At a time when logic is found to be amiss in supposedly serious dramas and potboilers, SS Rajamouli has achieved something remarkable. He has made the impossible possible, without kissing goodbye to logic. The film would have well bordered on the fairy tale, but for his eye to inventive commercial cinema. Had Eega been made as merely multiplex film, it would have been injustice. The sheer scale and range of the film will awe the adults and entice the children alike. The story is not about how a do-gooder is killed and he reincarnates as an omniscient being to redeem his tribe from Evil. The strength of the film for an Indian audience is that the story mixes elements that can captivate the kids (the fly and its mind-blowing acts) and keep the elderly hooked (a believable murderous story with a romantic angle).
For one, there is a scene where two eagles are hypnotised by an occultist to eliminate an elusive fly. For another, Sudeep is shown holding Samantha in his grip and blackmailing the fly, shouting to the fly with angst, "Come and surrender to me". Some scenes were baptised in Telugu soul and Hollywood body, so much so it was difficult to say who between the adults and the children will like it more.
The love track goes on smoothly, helped more by the BG and MM Keeravani's ditties. As Nani comes on again, off again to flash a smile and to woo Bindu (Samantha), it is Sudeep who steals the show all the way. He is shown as a lecher from Scene One. He is overtaken by a morbid envy when he finds Bindu is in love with Nani. Very soon, Nani is killed.
His soul transmigrates into an unborn fly and before long, he remembers his past life. The dance of revenge begins in style, and it is telling upon Rajamouli's maturity that his Eega is quite intelligent. A lesser mortal would have resorted to short cuts. Not for Rajamouli cheap tactics and illogical movie plots in the name of entertainment.
Eega schemes like a human with an extraordinary sense of revenge. Otherwise, it is like any other fly and all physical laws are strictly applicable. It is tired, is cautious, takes deep breathes, makes fun with Bindu over a cup of Cappuccino. The comedy is situational.
Elements like the below are an icing on the cake:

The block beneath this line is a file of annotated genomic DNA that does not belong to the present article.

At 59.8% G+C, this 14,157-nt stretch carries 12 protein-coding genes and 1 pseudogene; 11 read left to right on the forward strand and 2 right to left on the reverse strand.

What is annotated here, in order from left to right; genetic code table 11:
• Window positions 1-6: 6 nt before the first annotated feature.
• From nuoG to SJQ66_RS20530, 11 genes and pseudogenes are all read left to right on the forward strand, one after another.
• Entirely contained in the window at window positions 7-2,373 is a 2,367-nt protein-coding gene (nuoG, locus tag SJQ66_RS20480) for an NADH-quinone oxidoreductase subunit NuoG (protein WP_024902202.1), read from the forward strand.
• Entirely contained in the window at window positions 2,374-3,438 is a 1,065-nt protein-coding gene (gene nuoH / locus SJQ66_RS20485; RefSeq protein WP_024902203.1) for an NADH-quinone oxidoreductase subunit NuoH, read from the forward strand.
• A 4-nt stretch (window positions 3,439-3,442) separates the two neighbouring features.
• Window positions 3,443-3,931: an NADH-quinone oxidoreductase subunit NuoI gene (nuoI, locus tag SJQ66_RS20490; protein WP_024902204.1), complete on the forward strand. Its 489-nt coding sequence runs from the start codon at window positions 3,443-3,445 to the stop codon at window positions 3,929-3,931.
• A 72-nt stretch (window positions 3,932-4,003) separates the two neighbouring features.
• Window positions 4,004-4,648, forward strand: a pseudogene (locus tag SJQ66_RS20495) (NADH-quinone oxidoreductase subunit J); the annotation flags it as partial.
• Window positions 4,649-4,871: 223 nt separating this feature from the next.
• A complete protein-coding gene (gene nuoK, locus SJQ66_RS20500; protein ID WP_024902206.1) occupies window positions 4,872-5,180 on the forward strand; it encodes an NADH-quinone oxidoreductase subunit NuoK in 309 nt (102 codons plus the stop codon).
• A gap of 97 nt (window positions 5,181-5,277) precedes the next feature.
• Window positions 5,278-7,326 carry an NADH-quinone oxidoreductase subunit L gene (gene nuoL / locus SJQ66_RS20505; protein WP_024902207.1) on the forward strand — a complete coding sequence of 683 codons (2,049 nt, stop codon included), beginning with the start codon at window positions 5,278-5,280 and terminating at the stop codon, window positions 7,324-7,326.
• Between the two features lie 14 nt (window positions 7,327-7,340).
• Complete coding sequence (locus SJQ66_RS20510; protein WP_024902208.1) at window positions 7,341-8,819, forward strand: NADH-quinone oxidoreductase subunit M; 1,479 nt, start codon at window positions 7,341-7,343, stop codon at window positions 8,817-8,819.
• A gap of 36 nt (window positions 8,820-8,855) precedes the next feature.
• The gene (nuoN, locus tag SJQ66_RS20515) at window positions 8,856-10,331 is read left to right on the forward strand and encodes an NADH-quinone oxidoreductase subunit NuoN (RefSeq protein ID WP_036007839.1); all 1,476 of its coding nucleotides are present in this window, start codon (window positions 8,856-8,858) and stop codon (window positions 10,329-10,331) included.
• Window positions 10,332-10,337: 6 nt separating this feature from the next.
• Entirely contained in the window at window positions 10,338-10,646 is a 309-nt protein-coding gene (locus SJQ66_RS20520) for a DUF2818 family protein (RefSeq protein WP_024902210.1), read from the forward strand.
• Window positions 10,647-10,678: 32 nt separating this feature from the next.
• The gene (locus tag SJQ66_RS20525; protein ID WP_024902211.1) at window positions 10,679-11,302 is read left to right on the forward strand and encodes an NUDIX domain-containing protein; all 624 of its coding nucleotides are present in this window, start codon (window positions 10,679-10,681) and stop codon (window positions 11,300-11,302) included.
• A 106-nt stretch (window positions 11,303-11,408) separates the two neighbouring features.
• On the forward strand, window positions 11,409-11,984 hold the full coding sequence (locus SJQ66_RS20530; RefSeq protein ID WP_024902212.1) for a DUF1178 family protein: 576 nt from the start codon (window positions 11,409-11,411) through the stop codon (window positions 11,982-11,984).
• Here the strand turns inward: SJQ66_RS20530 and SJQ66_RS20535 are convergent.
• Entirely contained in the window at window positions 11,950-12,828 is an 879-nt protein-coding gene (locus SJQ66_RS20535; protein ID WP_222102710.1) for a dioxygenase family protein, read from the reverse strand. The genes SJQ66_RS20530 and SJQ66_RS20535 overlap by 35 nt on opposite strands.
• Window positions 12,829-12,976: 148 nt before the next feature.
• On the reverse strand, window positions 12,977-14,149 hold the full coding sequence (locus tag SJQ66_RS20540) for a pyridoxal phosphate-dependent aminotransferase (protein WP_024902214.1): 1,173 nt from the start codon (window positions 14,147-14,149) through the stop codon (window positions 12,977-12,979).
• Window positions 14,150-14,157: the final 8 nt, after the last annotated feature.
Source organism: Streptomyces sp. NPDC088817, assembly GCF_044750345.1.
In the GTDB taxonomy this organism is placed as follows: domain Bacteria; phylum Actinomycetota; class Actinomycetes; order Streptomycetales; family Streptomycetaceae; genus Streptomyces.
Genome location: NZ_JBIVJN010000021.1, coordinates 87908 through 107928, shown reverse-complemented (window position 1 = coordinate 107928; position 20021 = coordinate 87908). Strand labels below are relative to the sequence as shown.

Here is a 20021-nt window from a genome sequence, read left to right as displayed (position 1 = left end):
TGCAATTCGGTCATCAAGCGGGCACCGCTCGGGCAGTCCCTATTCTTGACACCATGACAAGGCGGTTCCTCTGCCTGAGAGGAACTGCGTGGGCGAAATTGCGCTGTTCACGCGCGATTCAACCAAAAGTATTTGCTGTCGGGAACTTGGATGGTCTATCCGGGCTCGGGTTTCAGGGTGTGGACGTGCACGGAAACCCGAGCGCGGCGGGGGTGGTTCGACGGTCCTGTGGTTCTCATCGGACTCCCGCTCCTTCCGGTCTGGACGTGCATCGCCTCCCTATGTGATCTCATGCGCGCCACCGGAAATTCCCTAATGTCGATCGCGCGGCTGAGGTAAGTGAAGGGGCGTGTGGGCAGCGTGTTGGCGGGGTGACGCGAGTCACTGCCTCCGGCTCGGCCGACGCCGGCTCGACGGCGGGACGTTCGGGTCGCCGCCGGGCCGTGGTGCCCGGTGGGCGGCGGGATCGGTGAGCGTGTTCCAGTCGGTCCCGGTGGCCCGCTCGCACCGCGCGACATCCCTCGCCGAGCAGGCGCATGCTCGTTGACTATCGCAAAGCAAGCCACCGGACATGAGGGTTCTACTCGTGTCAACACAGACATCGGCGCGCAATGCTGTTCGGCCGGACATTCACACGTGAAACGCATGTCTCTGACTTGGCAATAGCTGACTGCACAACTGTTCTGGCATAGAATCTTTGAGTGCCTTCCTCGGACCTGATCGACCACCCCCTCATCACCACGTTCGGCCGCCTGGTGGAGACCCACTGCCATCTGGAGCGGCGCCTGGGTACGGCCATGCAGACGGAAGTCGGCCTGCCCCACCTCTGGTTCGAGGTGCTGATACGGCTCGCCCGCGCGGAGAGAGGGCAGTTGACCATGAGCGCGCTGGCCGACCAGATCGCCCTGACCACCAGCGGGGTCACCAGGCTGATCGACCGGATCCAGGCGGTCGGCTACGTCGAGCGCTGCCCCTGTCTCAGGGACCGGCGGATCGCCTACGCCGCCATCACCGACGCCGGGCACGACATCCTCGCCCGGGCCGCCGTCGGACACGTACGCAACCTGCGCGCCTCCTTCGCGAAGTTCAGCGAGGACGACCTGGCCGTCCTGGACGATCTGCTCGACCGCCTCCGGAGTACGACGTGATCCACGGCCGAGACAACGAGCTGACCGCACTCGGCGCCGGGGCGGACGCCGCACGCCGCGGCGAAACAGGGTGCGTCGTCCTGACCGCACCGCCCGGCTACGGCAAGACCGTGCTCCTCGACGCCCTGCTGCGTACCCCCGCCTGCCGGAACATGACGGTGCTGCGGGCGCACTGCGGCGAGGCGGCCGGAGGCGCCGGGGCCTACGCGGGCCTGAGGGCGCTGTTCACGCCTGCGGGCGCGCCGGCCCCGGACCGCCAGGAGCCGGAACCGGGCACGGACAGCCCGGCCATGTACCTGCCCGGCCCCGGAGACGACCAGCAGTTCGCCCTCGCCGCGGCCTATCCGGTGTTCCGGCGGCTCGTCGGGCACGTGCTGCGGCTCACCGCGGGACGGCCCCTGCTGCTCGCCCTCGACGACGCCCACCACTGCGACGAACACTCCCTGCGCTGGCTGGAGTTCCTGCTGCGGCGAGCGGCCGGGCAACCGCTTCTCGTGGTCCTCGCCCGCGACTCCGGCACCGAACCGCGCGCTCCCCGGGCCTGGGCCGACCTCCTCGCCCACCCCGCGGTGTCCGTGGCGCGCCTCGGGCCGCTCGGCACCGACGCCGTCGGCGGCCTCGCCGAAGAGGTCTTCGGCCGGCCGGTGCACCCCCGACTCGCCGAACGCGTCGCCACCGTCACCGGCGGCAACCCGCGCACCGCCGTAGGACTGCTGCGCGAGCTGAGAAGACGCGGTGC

Eega doing its best to prevent Sudeep from getting intimate with Bindu.
Eega's teasing gestures to Sudeep, which is funny and also lends an aura of heroism around the fly.
Eega's song where it challenges Sudeep is not only well-placed but also an integral part of the film.
The character of Bindu being made a part of Eega's plot is superb.
Performances are minimalist, and it is Sudeep's neat act that stands out. He looks menacing and sophisticated; even when he goes the slapstick way (as he is obligated by the writing), he looks classy. Had he looked like a comedian, it would have been a death knell for the movie. Samantha is not a bit surprising in an otherwise uncommon movie. Nani sizzles as the lover boy in the few scenes he is seen.
Technically, Eega is a total package. Right from Senthil's cinematography, and the animators' human-Eega to Keeravani's BG, the film is beautifully done. Credit goes to CG Makutha VFX for designing the splendid insect.
Janardhana Maharshi's dialogues are just about OK. There are no witty or cheeky lines to take home.
All said, the film could have done better without the emotional disconnect. After Nani's death, Bindu is seen carrying with her routine with a sparkle on her face! Was it bad acting? Certain cinematic liberties down the surprise levels: heck the fly can write in English and Telugu. To a villager, a feeling of supernaturality or juvenile fancy might linger through the film, even though that is not true.
Rajamouli has made a clever balancing act. One may say that half the film was for kids and the other half was for the adults. Apart from Shankar, not many have achieved this kind of marriage in film making. Not many here can do this kind of film at a cost of Rs. 30 cr. While the story packs in a punch, and there was no danger of the film falling into the trap of an eerie animation or a fairy tale. Eega is no escapist fare, much less kid stuff. It is serious, sincere and, cerebral.
Released on: 6th July, 2012